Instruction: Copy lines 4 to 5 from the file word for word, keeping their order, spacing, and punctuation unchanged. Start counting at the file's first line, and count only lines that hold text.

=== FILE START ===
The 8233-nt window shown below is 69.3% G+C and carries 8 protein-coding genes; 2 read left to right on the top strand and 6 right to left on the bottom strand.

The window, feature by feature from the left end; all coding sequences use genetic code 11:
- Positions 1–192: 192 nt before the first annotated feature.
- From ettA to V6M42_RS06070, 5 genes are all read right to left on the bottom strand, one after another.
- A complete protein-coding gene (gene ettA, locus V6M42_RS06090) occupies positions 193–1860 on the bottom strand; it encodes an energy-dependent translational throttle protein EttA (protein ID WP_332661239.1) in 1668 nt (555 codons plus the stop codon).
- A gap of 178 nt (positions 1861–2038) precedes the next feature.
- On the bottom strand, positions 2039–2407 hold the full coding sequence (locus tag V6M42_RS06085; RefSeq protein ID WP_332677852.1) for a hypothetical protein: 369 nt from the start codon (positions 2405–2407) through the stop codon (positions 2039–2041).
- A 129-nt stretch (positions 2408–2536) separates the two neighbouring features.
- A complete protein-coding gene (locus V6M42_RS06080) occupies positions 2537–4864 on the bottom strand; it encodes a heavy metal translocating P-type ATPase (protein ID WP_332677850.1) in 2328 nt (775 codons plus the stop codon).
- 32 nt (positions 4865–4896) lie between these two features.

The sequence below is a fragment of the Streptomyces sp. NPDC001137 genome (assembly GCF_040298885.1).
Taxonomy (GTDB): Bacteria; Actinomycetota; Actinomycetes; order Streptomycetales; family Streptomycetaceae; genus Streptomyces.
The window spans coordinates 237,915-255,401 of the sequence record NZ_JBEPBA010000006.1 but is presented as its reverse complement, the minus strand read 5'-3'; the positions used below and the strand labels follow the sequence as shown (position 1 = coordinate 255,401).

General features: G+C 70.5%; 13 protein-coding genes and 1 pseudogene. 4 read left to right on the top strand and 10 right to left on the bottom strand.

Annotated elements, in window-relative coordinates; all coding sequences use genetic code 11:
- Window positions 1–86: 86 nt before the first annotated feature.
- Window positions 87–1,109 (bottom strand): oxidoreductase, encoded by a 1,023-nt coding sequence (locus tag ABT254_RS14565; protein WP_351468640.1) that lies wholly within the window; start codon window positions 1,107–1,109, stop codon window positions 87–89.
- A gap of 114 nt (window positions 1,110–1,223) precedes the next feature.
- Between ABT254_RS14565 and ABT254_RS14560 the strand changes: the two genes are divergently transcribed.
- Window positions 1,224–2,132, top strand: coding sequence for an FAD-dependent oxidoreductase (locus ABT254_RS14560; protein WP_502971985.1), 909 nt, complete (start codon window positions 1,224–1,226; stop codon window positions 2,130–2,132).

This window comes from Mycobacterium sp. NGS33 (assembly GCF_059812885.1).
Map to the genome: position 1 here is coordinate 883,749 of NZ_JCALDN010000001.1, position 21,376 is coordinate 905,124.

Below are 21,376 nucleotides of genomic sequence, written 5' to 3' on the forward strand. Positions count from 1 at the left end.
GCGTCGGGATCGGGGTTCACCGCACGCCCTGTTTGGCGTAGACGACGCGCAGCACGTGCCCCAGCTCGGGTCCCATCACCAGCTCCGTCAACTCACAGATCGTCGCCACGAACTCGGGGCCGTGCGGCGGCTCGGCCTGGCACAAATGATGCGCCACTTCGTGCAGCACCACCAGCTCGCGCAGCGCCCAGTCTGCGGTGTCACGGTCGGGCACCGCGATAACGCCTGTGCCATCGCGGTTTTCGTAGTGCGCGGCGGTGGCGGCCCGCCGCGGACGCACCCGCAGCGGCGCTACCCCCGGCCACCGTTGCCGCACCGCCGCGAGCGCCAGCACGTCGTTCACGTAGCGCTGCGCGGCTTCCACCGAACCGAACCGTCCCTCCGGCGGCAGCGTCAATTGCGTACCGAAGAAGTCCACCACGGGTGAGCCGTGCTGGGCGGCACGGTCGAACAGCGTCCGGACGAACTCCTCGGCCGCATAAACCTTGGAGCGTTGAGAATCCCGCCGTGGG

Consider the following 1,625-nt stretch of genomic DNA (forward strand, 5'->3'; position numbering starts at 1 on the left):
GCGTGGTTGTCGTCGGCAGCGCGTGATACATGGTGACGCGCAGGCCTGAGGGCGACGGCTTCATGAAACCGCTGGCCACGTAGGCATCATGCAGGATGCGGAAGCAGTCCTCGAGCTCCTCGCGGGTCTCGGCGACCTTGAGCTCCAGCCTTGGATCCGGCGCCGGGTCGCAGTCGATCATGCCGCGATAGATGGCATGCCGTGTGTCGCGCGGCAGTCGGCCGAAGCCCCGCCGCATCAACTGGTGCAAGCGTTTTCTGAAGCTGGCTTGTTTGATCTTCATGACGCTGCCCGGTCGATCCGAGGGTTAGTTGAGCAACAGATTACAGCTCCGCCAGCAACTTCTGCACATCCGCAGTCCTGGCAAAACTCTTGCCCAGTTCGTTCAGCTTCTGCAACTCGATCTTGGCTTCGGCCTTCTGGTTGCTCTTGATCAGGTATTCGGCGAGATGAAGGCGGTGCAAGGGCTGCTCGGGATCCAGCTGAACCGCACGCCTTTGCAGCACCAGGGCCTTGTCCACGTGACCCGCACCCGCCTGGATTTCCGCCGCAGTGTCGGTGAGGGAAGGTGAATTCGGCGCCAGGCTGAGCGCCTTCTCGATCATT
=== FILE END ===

- From ettA to V6M42_RS06070, 5 genes are all read right to left on the bottom strand, one after another.
- A complete protein-coding gene (gene ettA, locus V6M42_RS06090) occupies positions 193–1860 on the bottom strand; it encodes an energy-dependent translational throttle protein EttA (protein ID WP_332661239.1) in 1668 nt (555 codons plus the stop codon).